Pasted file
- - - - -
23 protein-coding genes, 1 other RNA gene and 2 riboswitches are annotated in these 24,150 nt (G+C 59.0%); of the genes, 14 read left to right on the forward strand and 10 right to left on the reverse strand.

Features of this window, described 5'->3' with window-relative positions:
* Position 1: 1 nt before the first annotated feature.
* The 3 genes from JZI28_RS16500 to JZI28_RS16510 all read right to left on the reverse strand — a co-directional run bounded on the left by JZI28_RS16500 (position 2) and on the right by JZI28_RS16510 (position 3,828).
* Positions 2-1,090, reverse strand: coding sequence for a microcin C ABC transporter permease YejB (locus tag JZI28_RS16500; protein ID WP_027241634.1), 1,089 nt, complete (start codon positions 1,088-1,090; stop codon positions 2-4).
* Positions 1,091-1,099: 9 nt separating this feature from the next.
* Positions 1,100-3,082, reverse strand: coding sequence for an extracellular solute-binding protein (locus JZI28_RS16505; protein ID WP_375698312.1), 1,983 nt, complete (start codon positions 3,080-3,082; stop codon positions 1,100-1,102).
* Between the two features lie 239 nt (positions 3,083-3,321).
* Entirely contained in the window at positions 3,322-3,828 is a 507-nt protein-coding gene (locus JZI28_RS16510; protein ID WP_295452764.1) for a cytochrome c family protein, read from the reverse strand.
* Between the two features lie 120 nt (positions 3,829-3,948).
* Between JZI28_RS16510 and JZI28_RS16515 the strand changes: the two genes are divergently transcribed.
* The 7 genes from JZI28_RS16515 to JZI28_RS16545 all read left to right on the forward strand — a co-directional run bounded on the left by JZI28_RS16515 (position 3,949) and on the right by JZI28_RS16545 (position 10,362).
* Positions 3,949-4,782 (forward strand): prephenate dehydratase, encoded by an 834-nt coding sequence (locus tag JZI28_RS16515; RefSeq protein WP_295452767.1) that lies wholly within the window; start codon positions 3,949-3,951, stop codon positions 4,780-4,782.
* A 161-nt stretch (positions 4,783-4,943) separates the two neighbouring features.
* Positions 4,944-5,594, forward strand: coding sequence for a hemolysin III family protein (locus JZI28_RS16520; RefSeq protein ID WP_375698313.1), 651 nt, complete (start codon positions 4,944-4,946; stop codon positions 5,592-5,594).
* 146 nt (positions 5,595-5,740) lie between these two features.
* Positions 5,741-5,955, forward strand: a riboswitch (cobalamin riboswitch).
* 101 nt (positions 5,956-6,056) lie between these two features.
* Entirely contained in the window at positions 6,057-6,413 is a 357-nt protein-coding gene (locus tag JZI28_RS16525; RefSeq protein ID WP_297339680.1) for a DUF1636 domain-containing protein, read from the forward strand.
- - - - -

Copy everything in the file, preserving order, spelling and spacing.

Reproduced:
23 protein-coding genes, 1 other RNA gene and 2 riboswitches are annotated in these 24,150 nt (G+C 59.0%); of the genes, 14 read left to right on the forward strand and 10 right to left on the reverse strand.

Features of this window, described 5'->3' with window-relative positions:
* Position 1: 1 nt before the first annotated feature.
* The 3 genes from JZI28_RS16500 to JZI28_RS16510 all read right to left on the reverse strand — a co-directional run bounded on the left by JZI28_RS16500 (position 2) and on the right by JZI28_RS16510 (position 3,828).
* Positions 2-1,090, reverse strand: coding sequence for a microcin C ABC transporter permease YejB (locus tag JZI28_RS16500; protein ID WP_027241634.1), 1,089 nt, complete (start codon positions 1,088-1,090; stop codon positions 2-4).
* Positions 1,091-1,099: 9 nt separating this feature from the next.
* Positions 1,100-3,082, reverse strand: coding sequence for an extracellular solute-binding protein (locus JZI28_RS16505; protein ID WP_375698312.1), 1,983 nt, complete (start codon positions 3,080-3,082; stop codon positions 1,100-1,102).
* Between the two features lie 239 nt (positions 3,083-3,321).
* Entirely contained in the window at positions 3,322-3,828 is a 507-nt protein-coding gene (locus JZI28_RS16510; protein ID WP_295452764.1) for a cytochrome c family protein, read from the reverse strand.
* Between the two features lie 120 nt (positions 3,829-3,948).
* Between JZI28_RS16510 and JZI28_RS16515 the strand changes: the two genes are divergently transcribed.
* The 7 genes from JZI28_RS16515 to JZI28_RS16545 all read left to right on the forward strand — a co-directional run bounded on the left by JZI28_RS16515 (position 3,949) and on the right by JZI28_RS16545 (position 10,362).
* Positions 3,949-4,782 (forward strand): prephenate dehydratase, encoded by an 834-nt coding sequence (locus tag JZI28_RS16515; RefSeq protein WP_295452767.1) that lies wholly within the window; start codon positions 3,949-3,951, stop codon positions 4,780-4,782.
* A 161-nt stretch (positions 4,783-4,943) separates the two neighbouring features.
* Positions 4,944-5,594, forward strand: coding sequence for a hemolysin III family protein (locus JZI28_RS16520; RefSeq protein ID WP_375698313.1), 651 nt, complete (start codon positions 4,944-4,946; stop codon positions 5,592-5,594).
* 146 nt (positions 5,595-5,740) lie between these two features.
* Positions 5,741-5,955, forward strand: a riboswitch (cobalamin riboswitch).
* 101 nt (positions 5,956-6,056) lie between these two features.
* Entirely contained in the window at positions 6,057-6,413 is a 357-nt protein-coding gene (locus tag JZI28_RS16525; RefSeq protein ID WP_297339680.1) for a DUF1636 domain-containing protein, read from the forward strand.